The ART WORKS Projects is titled House of Cards: Rebuilding
Opening Reception with Artists & Experts
April 8, 6:25 PM - 9:00 PM
Panel: Confronting Housing Insecurity
April 29, 6:25 - 8:00 PM
All events are held at 625 N. Kingsbury Street, Chicago FREE & Open to the Public
Gentrification. We hear that word a lot about Chicago’s neighborhoods on the city’s north and northwest sides. What is gentrification? Gentrification is defined as the process of renewal and rebuilding accompanying the influx of middle-class or affluent people into deteriorating areas that often displaces poorer residents.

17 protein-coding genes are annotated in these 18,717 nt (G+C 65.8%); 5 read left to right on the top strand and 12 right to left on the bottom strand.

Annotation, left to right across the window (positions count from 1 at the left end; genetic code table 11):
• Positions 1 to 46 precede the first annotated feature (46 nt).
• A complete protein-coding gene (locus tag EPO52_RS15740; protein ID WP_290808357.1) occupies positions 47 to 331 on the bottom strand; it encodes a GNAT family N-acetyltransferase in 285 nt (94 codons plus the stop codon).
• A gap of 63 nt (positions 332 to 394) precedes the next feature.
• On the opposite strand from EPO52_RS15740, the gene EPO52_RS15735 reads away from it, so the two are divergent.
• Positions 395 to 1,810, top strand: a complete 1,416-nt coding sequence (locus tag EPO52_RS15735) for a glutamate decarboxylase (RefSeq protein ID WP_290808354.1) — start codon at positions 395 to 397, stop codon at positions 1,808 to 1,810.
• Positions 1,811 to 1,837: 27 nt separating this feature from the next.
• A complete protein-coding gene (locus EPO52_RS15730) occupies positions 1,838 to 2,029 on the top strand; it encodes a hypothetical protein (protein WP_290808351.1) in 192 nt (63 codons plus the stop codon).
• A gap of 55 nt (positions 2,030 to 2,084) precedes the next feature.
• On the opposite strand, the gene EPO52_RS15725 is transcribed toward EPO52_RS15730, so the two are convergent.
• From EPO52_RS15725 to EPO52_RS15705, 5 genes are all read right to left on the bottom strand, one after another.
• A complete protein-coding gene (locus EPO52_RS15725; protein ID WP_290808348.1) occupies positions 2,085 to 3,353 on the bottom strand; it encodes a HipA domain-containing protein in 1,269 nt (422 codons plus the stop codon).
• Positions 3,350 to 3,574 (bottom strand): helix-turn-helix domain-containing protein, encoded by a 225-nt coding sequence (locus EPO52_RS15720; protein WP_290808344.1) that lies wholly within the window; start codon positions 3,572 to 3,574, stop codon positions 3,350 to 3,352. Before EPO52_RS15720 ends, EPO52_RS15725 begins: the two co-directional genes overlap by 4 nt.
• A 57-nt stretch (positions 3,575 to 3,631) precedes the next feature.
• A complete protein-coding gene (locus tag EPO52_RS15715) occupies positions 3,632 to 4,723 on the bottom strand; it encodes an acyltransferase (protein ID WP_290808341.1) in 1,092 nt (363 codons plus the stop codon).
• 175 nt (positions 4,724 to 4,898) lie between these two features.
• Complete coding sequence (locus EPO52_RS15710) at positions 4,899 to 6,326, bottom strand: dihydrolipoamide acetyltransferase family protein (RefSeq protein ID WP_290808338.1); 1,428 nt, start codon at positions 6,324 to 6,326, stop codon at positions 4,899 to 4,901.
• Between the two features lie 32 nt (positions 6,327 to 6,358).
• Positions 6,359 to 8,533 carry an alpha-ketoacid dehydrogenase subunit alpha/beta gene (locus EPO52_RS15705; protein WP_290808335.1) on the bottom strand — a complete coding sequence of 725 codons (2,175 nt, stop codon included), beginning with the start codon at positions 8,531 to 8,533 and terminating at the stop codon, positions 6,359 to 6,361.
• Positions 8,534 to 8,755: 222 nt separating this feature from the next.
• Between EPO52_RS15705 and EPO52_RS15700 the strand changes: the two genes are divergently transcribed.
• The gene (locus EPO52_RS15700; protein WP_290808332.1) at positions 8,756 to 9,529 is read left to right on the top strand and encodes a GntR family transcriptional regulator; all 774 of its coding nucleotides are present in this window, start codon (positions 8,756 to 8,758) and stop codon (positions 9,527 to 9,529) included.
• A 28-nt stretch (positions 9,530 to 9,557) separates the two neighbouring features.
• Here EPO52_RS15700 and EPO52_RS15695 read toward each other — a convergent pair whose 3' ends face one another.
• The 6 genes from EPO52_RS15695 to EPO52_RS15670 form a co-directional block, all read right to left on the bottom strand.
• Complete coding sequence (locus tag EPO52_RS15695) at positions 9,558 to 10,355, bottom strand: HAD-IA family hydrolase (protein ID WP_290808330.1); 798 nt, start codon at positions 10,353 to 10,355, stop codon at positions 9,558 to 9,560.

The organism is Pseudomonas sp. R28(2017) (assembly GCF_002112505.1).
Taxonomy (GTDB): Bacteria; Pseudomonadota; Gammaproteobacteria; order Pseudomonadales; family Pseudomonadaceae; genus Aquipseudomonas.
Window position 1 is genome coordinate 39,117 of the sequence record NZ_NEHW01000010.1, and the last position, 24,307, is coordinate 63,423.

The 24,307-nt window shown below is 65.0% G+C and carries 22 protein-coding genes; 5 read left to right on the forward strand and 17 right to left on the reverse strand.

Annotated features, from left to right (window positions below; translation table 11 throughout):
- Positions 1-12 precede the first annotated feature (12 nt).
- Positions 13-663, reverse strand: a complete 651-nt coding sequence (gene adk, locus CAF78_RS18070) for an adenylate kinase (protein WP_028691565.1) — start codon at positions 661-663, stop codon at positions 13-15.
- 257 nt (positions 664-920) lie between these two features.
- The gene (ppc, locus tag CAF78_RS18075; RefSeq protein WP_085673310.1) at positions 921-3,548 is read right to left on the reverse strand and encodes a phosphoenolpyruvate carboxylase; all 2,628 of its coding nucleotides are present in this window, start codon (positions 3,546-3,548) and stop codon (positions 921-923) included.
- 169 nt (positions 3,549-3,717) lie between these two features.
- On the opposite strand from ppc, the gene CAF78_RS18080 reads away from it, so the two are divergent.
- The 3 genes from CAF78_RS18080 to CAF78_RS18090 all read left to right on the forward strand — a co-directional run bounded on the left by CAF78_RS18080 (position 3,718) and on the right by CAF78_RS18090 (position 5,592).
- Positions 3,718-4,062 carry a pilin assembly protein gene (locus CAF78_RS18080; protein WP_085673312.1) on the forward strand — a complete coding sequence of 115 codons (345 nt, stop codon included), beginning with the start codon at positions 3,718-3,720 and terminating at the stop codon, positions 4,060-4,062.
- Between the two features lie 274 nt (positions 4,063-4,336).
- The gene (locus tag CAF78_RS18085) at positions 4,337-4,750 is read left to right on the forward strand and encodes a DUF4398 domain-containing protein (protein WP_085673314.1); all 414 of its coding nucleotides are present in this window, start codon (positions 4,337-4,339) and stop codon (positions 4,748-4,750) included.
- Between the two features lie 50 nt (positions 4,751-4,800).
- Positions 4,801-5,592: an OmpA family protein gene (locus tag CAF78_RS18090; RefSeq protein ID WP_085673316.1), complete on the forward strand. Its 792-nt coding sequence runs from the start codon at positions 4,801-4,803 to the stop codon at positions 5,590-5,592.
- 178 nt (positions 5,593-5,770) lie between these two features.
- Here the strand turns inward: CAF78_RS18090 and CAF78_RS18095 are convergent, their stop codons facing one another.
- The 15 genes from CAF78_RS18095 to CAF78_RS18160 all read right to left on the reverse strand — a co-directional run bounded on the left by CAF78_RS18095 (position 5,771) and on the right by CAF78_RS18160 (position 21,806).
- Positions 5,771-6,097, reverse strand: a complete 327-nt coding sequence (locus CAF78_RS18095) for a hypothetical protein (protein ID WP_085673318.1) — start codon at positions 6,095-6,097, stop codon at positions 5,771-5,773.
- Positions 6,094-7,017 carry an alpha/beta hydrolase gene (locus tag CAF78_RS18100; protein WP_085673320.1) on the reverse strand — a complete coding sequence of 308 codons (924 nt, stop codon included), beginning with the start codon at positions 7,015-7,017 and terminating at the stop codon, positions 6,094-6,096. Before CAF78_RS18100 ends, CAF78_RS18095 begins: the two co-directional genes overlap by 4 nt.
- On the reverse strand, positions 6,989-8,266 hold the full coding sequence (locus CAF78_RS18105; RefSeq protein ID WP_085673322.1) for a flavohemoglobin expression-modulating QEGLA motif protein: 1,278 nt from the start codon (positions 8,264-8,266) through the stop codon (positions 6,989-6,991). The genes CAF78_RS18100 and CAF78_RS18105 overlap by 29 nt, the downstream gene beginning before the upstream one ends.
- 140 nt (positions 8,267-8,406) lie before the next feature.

Renters in one building in Chicago’s Hermosa neighborhood know the effects of gentrification first hand. Over the last three years, their building had gone through foreclosure and the court appointment of a property manager. Last year, a developer purchased the property. The developer appeared to be doing things correctly, providing tenants with proper notices and managers to handle the needs of the building. Then construction began on the building; residents were enthusiastic about the improvements to be made to the building. However the construction turned into unsafe conditions; porches were torn down without notice; unannounced water shut-offs; and loud construction. After the improvements started to take place, each tenant received a thirty-day notice to move. They soon realized that after the building received upgrades, they would no longer be able to afford to rent their current homes.